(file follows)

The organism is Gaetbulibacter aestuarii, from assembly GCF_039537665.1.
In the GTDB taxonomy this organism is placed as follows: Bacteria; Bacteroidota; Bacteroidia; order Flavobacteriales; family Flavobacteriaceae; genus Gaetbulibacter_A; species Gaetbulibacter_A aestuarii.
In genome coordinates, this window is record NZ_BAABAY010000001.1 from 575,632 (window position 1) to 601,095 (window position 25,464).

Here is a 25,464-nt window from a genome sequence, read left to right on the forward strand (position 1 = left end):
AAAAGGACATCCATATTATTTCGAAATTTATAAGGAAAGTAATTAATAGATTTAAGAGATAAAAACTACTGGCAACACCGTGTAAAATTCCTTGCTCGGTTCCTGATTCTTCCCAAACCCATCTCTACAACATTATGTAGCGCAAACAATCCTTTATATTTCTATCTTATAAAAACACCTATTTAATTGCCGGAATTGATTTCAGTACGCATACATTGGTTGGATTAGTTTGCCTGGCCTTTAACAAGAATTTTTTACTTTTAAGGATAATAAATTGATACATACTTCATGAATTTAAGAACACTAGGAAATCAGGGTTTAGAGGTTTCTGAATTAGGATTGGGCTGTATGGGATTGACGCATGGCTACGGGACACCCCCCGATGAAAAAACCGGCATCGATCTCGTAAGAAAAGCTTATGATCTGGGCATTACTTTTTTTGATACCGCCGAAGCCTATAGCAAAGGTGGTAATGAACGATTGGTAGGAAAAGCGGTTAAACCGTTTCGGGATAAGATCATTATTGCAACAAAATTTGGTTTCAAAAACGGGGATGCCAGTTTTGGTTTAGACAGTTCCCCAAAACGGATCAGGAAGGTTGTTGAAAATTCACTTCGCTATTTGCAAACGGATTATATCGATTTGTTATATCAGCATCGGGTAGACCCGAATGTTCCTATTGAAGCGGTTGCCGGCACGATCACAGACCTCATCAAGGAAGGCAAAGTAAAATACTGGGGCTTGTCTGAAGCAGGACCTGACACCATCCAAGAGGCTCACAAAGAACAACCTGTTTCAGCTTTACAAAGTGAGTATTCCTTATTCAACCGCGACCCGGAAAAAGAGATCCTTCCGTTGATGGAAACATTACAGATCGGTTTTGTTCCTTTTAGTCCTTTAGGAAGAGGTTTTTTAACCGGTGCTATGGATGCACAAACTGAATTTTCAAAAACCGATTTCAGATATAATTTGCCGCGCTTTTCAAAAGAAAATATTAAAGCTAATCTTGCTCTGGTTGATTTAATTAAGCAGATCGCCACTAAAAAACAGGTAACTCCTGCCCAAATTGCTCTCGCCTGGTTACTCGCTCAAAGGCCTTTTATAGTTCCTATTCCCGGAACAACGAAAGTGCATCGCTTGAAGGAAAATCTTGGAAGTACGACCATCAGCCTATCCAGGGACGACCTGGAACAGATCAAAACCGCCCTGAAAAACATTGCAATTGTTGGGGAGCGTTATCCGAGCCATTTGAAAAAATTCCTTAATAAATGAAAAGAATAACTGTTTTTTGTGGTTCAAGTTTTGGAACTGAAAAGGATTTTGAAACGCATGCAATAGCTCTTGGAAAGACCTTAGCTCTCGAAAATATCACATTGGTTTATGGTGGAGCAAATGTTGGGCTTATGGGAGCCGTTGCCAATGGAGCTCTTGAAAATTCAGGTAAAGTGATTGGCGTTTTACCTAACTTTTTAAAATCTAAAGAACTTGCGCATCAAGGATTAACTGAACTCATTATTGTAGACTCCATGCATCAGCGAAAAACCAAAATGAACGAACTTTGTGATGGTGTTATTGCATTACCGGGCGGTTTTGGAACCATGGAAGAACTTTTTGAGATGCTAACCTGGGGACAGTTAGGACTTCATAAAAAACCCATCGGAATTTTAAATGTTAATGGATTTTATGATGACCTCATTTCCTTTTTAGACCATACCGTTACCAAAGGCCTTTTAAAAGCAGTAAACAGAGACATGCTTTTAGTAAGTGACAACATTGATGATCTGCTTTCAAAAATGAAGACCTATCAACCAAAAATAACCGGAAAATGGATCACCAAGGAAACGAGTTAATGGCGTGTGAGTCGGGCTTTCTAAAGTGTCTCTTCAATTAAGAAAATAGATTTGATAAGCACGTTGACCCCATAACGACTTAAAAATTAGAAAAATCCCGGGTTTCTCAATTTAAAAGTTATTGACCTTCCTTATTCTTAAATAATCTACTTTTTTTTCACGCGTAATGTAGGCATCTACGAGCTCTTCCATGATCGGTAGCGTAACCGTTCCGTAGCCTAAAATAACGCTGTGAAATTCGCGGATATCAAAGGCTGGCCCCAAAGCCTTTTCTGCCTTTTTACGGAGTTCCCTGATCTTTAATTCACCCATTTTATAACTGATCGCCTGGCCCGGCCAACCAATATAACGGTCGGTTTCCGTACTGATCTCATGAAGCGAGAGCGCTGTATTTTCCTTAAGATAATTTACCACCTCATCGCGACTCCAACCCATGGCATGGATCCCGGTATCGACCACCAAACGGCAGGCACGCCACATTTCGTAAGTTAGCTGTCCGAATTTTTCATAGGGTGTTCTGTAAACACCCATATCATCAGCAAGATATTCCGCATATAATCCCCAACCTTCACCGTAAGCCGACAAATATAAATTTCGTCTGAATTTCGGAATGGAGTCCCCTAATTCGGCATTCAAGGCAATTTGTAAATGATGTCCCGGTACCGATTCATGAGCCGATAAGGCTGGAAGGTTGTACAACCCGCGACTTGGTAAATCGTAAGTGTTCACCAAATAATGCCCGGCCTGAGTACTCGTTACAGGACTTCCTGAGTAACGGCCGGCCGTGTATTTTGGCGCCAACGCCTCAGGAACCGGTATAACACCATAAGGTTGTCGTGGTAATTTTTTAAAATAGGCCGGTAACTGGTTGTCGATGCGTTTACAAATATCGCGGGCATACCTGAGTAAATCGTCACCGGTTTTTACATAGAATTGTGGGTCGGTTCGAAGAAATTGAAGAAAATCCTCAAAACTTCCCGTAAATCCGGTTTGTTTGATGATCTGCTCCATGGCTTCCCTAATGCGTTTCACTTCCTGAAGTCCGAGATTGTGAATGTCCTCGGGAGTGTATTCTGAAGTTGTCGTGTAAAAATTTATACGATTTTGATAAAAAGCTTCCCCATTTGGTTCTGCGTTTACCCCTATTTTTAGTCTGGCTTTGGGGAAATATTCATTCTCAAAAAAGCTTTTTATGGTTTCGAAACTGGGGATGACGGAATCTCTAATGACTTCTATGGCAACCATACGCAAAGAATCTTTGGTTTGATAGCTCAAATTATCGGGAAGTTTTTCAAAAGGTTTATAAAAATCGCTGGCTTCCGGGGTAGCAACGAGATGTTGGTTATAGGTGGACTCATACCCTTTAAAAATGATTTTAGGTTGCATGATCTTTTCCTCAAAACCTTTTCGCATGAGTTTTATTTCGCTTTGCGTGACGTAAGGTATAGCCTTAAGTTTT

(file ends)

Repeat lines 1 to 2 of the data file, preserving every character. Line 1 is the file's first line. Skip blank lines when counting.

The organism is Gaetbulibacter aestuarii, from assembly GCF_039537665.1.
In the GTDB taxonomy this organism is placed as follows: Bacteria; Bacteroidota; Bacteroidia; order Flavobacteriales; family Flavobacteriaceae; genus Gaetbulibacter_A; species Gaetbulibacter_A aestuarii.